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The Capital Region of Denmark - a part of Copenhagen University Hospital
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Self-management and cognitive rehabilitation in early stage dementia - merging methods to promote coping and adoption of assistive technology. A pilot study

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Objectives: It is essential to develop interventions that meet individual needs for coping and self-management of people with dementia. This study explored the feasibility and applicability of an intervention merging methods of cognitive rehabilitation and self-management groups for people with early stage dementia. The potential of this intervention to promote adoption of assistive technology was also explored. Method: People with early stage Alzheimer's disease (N = 19) participated in the programme comprising both individual and group sessions. Caregivers were involved in the individual session and a separate group meeting. The intervention both addressed individual goals and more general self-management approaches. In addition, both participants and caregivers were introduced to the ReACT app, a holistic solution tailormade to meet self-management needs of people with early stage dementia. Results: There was significant improvement in the participants' attainment of individual goals and satisfaction with goal attainment from pre- to post-intervention. Participants and caregivers generally reported a positive attitude towards the intervention, attendance rate was high, and all participants completed the intervention. Qualitative results also indicated that the intervention promoted awareness, acceptance and coping among participants. The specific benefits of using the ReACT app for self-management were also emphasised. Forty-two percent of the participants adopted the app and continued using it after completing the intervention. Conclusion: Results from this pilot study indicated that the intervention is both feasible and applicable and can be an effective method to promote coping and adoption of assistive technology among people with early stage dementia.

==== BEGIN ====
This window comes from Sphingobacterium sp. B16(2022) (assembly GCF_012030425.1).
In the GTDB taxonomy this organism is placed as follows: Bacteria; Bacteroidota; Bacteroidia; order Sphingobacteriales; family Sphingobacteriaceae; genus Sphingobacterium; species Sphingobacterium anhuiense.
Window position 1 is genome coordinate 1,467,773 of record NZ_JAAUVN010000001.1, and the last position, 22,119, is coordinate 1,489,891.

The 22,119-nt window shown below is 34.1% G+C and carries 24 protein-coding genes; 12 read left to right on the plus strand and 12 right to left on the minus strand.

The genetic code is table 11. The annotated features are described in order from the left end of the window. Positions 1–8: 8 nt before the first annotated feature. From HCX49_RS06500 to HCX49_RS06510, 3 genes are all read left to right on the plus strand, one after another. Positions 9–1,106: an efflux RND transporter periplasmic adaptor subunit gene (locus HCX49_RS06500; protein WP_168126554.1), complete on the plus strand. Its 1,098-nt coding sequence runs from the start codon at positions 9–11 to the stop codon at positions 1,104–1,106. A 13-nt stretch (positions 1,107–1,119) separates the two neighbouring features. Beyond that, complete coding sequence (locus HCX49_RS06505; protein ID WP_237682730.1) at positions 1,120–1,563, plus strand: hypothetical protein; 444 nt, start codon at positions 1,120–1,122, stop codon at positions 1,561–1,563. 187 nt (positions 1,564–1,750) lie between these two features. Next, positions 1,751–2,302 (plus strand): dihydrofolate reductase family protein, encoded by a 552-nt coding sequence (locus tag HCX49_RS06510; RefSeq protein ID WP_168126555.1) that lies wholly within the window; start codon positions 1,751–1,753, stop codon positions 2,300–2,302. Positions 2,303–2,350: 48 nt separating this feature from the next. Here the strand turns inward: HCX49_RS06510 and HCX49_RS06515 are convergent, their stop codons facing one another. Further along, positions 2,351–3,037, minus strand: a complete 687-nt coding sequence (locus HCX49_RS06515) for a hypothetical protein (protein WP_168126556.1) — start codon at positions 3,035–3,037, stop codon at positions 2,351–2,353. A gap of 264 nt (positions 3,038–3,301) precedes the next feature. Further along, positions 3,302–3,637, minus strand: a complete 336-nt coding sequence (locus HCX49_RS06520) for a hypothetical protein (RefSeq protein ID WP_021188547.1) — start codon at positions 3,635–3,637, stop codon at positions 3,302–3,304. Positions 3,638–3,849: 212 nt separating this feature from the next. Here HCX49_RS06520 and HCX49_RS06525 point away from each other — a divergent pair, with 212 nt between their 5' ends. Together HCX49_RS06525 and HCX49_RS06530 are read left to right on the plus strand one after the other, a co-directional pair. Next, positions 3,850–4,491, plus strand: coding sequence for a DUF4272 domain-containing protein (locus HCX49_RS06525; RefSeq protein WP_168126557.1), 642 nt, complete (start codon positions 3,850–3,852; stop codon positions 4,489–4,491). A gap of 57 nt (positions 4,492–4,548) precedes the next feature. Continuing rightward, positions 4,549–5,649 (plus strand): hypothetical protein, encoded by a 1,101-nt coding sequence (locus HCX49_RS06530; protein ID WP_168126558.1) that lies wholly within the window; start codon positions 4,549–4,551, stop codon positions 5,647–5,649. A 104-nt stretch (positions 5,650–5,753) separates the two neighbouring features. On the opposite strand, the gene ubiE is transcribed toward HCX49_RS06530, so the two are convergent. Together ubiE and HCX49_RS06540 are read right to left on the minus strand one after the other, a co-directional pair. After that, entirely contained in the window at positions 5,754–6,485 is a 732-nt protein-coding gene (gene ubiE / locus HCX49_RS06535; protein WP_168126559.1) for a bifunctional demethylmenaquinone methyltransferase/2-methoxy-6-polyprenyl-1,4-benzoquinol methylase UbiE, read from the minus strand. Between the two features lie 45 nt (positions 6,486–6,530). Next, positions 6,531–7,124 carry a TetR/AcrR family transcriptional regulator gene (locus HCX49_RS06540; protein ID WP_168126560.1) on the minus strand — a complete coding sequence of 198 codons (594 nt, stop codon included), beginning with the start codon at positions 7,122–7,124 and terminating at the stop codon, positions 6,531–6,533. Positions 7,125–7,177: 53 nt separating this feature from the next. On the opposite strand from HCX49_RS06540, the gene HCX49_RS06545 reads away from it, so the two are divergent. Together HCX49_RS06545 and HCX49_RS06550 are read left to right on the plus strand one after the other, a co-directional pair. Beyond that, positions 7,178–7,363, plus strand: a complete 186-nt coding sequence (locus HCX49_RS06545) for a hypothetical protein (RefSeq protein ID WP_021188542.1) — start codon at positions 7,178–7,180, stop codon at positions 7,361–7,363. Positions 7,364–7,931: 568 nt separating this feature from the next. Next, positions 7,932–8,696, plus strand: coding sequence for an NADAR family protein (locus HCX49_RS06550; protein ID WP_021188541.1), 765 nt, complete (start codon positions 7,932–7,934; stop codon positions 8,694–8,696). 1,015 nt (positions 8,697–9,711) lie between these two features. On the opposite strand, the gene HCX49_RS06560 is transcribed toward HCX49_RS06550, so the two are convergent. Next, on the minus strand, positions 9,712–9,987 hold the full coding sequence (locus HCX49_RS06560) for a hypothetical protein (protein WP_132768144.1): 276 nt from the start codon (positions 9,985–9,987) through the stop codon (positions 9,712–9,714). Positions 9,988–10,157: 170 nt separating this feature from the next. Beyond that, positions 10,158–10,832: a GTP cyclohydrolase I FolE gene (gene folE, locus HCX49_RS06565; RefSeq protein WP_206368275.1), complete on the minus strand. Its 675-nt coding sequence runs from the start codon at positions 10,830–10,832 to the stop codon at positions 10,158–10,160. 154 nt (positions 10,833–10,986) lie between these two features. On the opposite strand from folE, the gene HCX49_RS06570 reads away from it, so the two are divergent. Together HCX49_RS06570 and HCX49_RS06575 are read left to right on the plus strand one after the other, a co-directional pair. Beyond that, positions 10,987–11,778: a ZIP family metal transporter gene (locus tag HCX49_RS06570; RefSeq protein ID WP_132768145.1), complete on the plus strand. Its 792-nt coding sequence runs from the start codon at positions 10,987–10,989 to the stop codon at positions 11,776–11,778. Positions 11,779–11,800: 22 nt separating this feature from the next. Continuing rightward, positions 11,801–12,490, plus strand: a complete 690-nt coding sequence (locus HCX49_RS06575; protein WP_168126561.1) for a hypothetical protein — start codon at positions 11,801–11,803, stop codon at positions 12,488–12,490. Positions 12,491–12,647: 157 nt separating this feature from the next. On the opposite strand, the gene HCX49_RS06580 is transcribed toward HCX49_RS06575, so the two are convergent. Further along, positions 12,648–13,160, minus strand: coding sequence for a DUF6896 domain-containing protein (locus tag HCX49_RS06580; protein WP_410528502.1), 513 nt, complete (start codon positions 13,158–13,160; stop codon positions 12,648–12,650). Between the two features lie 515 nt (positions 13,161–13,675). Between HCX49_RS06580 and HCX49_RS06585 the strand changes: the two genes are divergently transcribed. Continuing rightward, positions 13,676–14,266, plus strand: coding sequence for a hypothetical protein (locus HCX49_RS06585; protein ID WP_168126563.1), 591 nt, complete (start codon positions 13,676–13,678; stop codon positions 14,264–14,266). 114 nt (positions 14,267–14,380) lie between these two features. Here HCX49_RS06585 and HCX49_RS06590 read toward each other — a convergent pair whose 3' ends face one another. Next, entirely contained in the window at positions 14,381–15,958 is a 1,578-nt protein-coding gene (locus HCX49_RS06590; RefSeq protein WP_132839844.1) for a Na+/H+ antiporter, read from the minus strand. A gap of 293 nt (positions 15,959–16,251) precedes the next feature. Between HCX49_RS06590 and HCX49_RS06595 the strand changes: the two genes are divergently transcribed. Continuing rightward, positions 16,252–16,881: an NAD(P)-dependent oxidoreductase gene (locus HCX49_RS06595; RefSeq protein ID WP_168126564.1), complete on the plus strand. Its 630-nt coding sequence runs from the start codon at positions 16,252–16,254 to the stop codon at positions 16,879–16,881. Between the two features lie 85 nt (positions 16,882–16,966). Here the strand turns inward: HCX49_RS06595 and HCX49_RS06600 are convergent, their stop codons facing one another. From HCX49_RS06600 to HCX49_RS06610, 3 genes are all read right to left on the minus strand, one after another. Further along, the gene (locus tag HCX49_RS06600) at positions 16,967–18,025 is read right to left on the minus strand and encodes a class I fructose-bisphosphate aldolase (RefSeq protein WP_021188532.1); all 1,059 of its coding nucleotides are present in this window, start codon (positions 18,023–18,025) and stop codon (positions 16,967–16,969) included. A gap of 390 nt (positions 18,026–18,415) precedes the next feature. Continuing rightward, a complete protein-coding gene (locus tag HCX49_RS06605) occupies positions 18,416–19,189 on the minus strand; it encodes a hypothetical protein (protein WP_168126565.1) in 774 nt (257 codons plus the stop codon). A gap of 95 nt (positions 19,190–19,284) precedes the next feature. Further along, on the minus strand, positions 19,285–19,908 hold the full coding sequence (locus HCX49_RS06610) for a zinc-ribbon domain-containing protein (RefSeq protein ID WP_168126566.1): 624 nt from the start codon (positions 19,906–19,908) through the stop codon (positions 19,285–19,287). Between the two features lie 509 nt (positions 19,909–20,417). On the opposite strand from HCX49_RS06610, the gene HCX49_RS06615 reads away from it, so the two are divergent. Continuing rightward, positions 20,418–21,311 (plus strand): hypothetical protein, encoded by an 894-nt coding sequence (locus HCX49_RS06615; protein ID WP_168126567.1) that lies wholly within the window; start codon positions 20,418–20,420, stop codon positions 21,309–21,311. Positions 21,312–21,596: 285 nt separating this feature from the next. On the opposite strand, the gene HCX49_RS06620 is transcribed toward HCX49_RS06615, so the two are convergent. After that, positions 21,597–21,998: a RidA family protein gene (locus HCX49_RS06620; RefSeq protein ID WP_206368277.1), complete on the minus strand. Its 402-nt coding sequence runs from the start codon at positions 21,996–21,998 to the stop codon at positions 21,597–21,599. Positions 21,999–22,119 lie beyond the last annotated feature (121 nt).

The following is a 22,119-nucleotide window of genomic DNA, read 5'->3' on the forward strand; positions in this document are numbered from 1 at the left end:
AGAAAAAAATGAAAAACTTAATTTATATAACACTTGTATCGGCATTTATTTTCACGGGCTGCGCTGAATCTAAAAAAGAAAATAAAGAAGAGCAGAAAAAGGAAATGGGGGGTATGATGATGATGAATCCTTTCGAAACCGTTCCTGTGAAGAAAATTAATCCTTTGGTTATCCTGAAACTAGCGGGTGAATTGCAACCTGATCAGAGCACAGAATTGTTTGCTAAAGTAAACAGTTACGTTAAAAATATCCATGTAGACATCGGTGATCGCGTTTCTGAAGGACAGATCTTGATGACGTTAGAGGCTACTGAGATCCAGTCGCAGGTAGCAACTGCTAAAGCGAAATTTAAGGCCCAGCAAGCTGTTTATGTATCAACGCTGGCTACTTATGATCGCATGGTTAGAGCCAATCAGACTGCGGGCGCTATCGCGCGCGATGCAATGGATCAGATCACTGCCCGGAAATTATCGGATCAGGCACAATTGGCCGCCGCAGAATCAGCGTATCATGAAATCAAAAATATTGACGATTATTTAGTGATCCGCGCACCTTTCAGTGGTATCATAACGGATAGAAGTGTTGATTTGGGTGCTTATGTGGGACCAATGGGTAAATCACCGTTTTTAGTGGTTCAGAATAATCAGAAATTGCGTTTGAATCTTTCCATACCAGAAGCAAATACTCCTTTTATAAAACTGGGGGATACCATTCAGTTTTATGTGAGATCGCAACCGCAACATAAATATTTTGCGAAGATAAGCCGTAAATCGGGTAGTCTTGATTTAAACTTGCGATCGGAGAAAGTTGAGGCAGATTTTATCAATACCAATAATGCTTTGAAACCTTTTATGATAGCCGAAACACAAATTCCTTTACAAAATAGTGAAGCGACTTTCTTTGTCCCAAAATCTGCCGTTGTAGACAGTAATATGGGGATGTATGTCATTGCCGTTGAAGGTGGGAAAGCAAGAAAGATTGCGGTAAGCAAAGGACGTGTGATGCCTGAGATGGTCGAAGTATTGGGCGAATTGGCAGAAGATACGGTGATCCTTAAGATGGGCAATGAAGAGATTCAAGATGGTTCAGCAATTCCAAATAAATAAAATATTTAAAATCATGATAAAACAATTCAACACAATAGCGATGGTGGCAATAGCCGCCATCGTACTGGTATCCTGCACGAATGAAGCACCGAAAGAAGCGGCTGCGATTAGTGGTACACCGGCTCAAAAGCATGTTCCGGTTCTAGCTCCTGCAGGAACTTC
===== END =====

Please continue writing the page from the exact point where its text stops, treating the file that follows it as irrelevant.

Original languageEnglish
JournalAging & Mental Health
Volume24
Issue number11
Pages (from-to)1894-1903
Number of pages10
ISSN1360-7863
DOIs
Publication statusPublished - Nov 2020

    Research areas

  • Alzheimer’s disease, assistive technology, cognitive rehabilitation, Dementia, self-management

ID: 58034914